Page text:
Thursday, January 28, 2016
Daily rhythms and the transcriptional regulation of plant biomass accumulation
Biology Department, University of Massachusetts
Plant growth is regulated by external cues such as light, temperature, water availability, and internal cues generated by the circadian clock. Changes in the rate of cell expansion within the course of a day have been observed in the leaves, stems, and roots of numerous species. Very little is known about the behavior of cell wall thickening. Once a cell has taken final shape, some specialized cell types, namely those found in stem including tracheary elements and sclerenchyma cells, undergo secondary cell wall thickening. We investigated the internal stem anatomy of the grass model system Brachypodium distachyon and found it to be highly similar to domesticated grasses but rather distinct from Arabidopsis thaliana. To better understand the biosynthesis and regulation of secondary cell walls in grasses, we identified and characterized transcription factors that regulate the thickening of cell walls. The results suggest regulatory nodes potentially unique to grasses and a growth behavior that exhibits daily rhythms. Moreover, these regulatory nodes may serve as biotechnology targets to improve energy crop and timber production.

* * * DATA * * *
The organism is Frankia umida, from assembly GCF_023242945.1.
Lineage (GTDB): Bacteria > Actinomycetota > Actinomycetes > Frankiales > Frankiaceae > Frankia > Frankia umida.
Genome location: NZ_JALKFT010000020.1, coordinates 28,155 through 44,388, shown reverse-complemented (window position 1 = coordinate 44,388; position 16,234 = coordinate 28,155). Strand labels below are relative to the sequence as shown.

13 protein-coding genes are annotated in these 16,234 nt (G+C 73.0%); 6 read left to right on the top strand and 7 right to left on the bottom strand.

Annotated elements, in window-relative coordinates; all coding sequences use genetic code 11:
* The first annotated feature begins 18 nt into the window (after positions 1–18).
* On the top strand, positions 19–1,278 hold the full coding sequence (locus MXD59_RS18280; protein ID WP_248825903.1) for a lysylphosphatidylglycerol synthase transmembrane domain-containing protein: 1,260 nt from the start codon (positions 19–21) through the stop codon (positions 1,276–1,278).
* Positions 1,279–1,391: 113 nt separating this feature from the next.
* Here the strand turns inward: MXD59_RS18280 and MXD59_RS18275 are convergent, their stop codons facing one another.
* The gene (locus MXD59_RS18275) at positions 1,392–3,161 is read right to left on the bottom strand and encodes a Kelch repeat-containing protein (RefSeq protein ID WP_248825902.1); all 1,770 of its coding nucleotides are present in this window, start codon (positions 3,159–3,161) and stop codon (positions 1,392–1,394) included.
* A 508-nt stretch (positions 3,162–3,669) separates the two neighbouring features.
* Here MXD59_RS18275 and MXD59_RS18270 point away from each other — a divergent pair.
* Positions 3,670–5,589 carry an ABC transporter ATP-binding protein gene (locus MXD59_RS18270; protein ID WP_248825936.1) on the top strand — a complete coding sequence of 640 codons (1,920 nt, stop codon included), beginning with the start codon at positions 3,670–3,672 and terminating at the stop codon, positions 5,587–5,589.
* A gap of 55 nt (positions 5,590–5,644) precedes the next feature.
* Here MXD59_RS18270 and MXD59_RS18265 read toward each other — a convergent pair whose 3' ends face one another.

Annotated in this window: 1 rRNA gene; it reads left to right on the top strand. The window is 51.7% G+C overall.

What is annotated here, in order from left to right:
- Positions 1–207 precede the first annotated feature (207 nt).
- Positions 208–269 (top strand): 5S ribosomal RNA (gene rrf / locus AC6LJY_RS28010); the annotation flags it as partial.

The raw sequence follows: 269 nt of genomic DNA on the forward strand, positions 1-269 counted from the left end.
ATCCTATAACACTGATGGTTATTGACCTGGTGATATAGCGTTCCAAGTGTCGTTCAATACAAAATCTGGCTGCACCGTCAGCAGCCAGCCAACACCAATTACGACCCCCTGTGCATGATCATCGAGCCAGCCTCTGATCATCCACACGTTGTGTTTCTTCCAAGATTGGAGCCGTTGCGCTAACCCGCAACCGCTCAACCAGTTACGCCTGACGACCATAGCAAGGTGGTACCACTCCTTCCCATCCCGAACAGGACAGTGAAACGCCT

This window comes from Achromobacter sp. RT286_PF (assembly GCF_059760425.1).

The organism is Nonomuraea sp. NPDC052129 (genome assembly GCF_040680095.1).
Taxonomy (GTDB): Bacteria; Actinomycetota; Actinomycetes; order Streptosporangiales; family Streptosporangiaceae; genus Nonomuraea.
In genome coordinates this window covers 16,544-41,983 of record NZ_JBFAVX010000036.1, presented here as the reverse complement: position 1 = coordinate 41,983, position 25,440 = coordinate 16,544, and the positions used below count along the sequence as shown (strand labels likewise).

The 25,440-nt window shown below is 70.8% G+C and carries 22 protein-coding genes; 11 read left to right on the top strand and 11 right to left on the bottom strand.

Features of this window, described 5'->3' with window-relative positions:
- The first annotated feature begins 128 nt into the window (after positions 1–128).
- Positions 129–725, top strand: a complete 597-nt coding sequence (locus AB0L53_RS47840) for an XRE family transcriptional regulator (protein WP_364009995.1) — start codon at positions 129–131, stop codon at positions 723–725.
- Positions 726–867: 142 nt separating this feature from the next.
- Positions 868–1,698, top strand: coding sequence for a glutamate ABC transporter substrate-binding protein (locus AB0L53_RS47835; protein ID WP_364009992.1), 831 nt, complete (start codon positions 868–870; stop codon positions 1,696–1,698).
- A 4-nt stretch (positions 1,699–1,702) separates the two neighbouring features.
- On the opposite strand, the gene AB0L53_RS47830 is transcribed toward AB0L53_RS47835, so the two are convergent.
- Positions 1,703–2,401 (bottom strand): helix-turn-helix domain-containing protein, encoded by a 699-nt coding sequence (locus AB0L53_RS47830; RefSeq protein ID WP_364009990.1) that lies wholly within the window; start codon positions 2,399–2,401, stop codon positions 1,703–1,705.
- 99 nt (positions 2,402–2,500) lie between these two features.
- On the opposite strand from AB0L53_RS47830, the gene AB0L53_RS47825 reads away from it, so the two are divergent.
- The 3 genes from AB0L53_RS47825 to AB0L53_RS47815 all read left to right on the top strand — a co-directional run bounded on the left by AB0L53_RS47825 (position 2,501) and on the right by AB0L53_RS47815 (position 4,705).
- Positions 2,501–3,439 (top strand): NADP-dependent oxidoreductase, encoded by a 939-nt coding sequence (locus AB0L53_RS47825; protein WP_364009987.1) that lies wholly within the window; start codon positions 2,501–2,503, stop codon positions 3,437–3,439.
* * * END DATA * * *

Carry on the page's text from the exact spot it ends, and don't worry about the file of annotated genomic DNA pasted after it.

Contact : Christine Granier